We all know that new moms are the first-responder to every illness and injury that new babies experience for many years. One thing lacking today is parents taking the time to learn First Aid and CPR. New moms worry and think of all the things that can go wrong. I worried about how I would perform as a parent. I took the time to acquire skill sets and basic medical knowledge to get prepared to handle any situation correctly. Here are a few first aid essentials for new moms:
Baby's Immune System
The debate continues about the overuse of antibacterial agents such as soaps, hand sanitizers and wipes. A healthy child will gain immunity from many things due to exposure. However, no one knows exactly what is being brought home on hands and what is on surfaces that children come in contact with. I do the wise thing and disinfect surfaces with cleaners approved for use around babies. I use regular soap and wash my hands thoroughly before feeding or handling my baby, especially if I have touched some questionable surfaces.
The main pathogens children get over and over again are common cold viruses. No one likes to see their child sick. However, most common viral illnesses in otherwise healthy children are short lived with no lasting effects. The dangerous viruses such as mumps, measles, rubella and others should be covered by completing all vaccinations on schedule.
Bandaging Boo Boos
I have bandaged plenty of cuts and scrapes over the years. It is wise to keep open wounds covered. Minor lacerations and brush burns should be cleaned with warm water and a mild soap suitable for the child's age. Topical antibiotics are often used to prevent a local infection. Use them with discretion. Overuse of all antibiotic agents is causing highly resistant bacteria and viruses to emerge.
The big name brand bandages work the best. They cost a little more but hold up better. Children are like dirt magnets. Babies who are just beginning to crawl around are on the floor picking up all the germs that reside there. An adhesive bandage that stays in place is much better than ones that keep falling off.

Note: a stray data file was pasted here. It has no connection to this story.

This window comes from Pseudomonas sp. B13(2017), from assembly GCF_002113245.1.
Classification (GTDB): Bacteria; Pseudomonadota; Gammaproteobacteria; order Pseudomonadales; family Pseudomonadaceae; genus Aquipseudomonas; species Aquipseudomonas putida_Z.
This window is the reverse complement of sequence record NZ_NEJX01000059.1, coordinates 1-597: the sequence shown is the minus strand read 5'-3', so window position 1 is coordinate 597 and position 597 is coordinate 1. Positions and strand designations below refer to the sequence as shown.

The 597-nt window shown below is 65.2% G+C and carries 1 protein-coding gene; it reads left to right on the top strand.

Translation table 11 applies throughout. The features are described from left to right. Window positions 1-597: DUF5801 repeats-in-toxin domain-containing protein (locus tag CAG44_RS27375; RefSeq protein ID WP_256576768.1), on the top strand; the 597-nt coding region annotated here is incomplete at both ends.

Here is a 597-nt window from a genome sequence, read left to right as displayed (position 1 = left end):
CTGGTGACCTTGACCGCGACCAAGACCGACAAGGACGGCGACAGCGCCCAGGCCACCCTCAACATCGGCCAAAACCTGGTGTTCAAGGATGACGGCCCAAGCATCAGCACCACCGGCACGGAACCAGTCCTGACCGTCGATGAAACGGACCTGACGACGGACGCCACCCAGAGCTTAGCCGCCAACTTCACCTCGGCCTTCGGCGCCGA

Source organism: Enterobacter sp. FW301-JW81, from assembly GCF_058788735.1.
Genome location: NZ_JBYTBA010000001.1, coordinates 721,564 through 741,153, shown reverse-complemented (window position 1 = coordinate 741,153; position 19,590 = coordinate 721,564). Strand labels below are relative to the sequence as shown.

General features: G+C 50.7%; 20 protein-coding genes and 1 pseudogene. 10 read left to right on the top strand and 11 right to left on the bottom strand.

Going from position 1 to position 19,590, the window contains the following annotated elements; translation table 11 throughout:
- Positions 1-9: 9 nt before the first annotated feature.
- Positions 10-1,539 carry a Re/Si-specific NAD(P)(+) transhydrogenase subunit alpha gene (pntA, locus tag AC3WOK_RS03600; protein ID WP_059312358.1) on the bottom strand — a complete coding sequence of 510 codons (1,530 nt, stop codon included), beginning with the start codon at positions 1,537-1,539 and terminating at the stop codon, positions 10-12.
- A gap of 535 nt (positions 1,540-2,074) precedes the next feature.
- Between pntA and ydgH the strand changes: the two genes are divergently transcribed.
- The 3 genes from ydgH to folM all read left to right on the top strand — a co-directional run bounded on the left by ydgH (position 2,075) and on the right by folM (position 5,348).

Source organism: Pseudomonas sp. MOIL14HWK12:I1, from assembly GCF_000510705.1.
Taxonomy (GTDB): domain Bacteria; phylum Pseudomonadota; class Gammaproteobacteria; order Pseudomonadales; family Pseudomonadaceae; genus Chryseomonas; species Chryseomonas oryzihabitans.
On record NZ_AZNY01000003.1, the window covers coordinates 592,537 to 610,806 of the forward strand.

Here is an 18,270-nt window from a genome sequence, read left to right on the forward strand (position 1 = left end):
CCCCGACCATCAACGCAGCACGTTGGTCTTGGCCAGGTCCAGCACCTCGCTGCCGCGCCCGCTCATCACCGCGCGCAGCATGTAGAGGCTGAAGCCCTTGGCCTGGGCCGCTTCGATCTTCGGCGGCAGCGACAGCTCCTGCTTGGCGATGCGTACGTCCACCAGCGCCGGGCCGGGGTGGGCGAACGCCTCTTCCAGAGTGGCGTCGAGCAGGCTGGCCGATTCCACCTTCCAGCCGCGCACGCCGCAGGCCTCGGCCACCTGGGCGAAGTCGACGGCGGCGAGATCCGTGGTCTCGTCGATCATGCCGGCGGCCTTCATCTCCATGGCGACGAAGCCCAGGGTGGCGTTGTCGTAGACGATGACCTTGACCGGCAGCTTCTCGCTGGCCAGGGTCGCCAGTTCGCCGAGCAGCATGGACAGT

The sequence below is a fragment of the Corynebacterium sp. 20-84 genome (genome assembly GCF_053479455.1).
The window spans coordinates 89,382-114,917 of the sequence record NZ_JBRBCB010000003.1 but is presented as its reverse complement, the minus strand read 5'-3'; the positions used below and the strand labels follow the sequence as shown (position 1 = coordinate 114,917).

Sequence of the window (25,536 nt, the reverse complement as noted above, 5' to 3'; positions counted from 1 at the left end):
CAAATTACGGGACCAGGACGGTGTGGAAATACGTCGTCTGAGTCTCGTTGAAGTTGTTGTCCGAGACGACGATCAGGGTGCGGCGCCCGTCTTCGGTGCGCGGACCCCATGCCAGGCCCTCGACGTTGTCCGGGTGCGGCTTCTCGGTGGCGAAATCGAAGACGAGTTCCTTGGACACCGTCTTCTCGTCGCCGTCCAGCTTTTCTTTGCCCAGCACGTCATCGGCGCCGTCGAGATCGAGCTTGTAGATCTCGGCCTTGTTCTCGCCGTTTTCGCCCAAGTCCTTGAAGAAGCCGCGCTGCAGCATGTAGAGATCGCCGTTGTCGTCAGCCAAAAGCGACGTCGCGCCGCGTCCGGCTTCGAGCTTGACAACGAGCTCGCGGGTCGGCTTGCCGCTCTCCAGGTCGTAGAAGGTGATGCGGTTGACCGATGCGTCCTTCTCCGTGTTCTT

A fever is an indication of an infection. A mild fever is anything above 100.4 degrees Fahrenheit for infants up to six months old. Activity raises body temperature. Drinking cold or warm beverages within minutes of taking an oral temperature skews the results. It is best to get a good rectal thermometer for use on babies. Toddlers and other young children usually do not like to hold still long enough to have an oral temperature taken. Another option is to get an electronic thermometer that takes the temperature at the ear canal. They give instant results and are easy to use.
Mild fevers should not usually be treated. A doctor may recommend monitoring the temperature and allowing it to run its course. A fever is the body's way of dealing with infection. Always consult a doctor before administering any drugs, including over the counter (OTC) ones such as ibuprofen (Advil/Motrin) or acetaminophen (Tylenol). Ibuprofen is an OTC drug for children at least six months of age. It can help ease pain, reduce fevers and it acts as an anti-inflammatory. Acetaminophen does not act as a systemic anti-inflammatory.
Check with the local hospital or Red Cross about classes for First Aid and CPR. Be sure the class includes training specific to infants and children. A new mom can be ready to face anything that comes along with a little training.
Although moms are prepared for every day bumps and bruises, it's the emergencies that are the major concern. Know where to go in case of an emergency, visit the E-Care urgent care centers in Southlake .